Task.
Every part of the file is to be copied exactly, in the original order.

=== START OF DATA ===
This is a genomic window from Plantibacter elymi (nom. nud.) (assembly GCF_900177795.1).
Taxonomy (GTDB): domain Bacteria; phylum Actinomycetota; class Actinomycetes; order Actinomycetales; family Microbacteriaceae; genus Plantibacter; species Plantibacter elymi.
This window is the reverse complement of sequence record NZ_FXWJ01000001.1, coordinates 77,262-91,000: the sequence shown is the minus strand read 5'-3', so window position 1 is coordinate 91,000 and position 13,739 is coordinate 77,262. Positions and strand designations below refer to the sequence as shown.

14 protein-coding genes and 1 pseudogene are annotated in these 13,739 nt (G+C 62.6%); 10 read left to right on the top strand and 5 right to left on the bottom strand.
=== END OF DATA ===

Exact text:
This is a genomic window from Plantibacter elymi (nom. nud.) (assembly GCF_900177795.1).
Taxonomy (GTDB): domain Bacteria; phylum Actinomycetota; class Actinomycetes; order Actinomycetales; family Microbacteriaceae; genus Plantibacter; species Plantibacter elymi.
This window is the reverse complement of sequence record NZ_FXWJ01000001.1, coordinates 77,262-91,000: the sequence shown is the minus strand read 5'-3', so window position 1 is coordinate 91,000 and position 13,739 is coordinate 77,262. Positions and strand designations below refer to the sequence as shown.

14 protein-coding genes and 1 pseudogene are annotated in these 13,739 nt (G+C 62.6%); 10 read left to right on the top strand and 5 right to left on the bottom strand.